Please use this identifier to cite or link to this item: http://hdl.handle.net/1893/27597
Appears in Collections:Biological and Environmental Sciences Journal Articles
Peer Review Status: Refereed
Title: Forest elephant movement and habitat use in a tropical forest-grassland mosaic in Gabon
Author(s): Mills, Emily C
Poulsen, John R
Fay, J Michael
Morkel, Peter
Clark, Connie J
Meier, Amelia
Beirne, Christopher
White, Lee J T
Issue Date: 11-Jul-2018
Citation: Mills EC, Poulsen JR, Fay JM, Morkel P, Clark CJ, Meier A, Beirne C & White LJT (2018) Forest elephant movement and habitat use in a tropical forest-grassland mosaic in Gabon. PLoS One, 13 (7), Art. No.: e0199387. https://doi.org/10.1371/journal.pone.0199387.
Abstract: Poaching of forest elephants (Loxodonta cyclotis) for ivory has decimated their populations in Central Africa. Studying elephant movement can provide insight into habitat and resource use to reveal where, when, and why they move and guide conservation efforts. We fitted 17 forest elephants with global positioning system (GPS) collars in 2015 and 2016 in the tropical forest-grassland mosaic of the Wonga Wongué Presidential Reserve (WW), Gabon. Using the location data, we quantified movement distances, home ranges, and habitat use to examine the environmental drivers of elephant movements and predict where elephants occur spatially and temporally. Forest elephants, on average, traveled 2,840 km annually and had home ranges of 713 km2, with males covering significantly larger home ranges than females. Forest elephants demonstrated both daily and seasonal movement patterns. Daily, they moved between forest and grassland at dawn and dusk. Seasonally, they spent proportionally more time in grassland than forest during the short-wet season when grasses recruit. Forest elephants also traveled faster during the short-wet season when fruit availability was greatest, likely reflecting long, direct movements to preferred fruiting tree species. Forest elephants tended to select areas with high tree and shrub density that afford cover and browse. When villages occurred in their home ranges elephants spent a disproportionate amount of time near them, particularly in the dry season, probably for access to agricultural crops and preferred habitat. Given the importance of the grassland habitat for elephants, maintenance of the forest-grassland matrix is a conservation priority in WW. Law enforcement, outreach, and education should focus on areas of potential human-elephant conflict near villages along the borders of the reserve. GPS-tracking should be extended into multi-use areas in the peripheries of protected areas to evaluate the effects of human disturbance on elephant movements and to maintain connectivity among elephant populations in Gabon.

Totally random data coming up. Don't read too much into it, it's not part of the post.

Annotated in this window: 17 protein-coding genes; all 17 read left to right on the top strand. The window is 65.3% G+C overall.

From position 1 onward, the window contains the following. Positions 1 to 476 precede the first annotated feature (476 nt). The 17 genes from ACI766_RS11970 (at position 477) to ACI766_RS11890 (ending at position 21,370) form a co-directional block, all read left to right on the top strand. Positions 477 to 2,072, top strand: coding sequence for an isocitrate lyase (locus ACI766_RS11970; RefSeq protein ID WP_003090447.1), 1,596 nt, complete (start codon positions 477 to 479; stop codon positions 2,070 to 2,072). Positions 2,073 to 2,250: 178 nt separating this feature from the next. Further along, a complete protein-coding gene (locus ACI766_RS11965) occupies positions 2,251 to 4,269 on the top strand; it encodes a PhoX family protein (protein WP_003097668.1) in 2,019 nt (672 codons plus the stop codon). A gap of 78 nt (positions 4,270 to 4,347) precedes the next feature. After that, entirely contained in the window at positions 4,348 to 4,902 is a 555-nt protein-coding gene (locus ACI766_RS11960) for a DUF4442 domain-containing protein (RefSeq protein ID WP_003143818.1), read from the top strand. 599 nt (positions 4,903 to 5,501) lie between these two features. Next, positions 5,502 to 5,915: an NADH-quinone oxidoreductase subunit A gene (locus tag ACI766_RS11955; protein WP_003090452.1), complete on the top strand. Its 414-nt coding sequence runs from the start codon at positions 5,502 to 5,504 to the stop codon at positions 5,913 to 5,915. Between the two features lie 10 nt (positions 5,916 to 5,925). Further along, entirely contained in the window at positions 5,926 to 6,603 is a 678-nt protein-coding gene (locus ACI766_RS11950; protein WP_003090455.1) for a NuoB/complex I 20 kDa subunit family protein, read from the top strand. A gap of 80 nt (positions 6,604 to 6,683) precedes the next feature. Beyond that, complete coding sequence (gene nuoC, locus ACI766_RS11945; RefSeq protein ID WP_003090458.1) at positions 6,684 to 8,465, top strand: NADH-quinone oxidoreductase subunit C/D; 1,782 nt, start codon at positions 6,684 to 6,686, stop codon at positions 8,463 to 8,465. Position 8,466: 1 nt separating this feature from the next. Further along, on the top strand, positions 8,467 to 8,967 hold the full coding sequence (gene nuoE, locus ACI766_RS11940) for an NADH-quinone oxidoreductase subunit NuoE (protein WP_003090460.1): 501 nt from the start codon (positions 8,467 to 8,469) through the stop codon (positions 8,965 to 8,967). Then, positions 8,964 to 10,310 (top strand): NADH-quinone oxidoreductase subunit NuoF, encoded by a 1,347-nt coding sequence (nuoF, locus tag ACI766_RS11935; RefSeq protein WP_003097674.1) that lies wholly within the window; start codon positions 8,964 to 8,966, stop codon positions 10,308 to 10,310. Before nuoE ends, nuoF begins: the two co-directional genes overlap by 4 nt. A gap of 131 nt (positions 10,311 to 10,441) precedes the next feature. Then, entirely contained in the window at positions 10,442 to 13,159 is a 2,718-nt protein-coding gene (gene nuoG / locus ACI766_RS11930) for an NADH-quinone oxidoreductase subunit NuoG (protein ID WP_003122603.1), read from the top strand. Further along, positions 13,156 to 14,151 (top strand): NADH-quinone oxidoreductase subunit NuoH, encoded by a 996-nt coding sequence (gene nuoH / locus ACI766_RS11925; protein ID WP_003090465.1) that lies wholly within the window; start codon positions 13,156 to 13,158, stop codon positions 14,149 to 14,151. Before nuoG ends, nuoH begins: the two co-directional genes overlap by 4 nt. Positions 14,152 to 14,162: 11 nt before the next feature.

DOI Link: 10.1371/journal.pone.0199387
Rights: © 2018 Mills et al. This is an open access article distributed under the terms of the Creative Commons Attribution License, which permits unrestricted use, distribution, and reproduction in any medium, provided the original author and source are credited.

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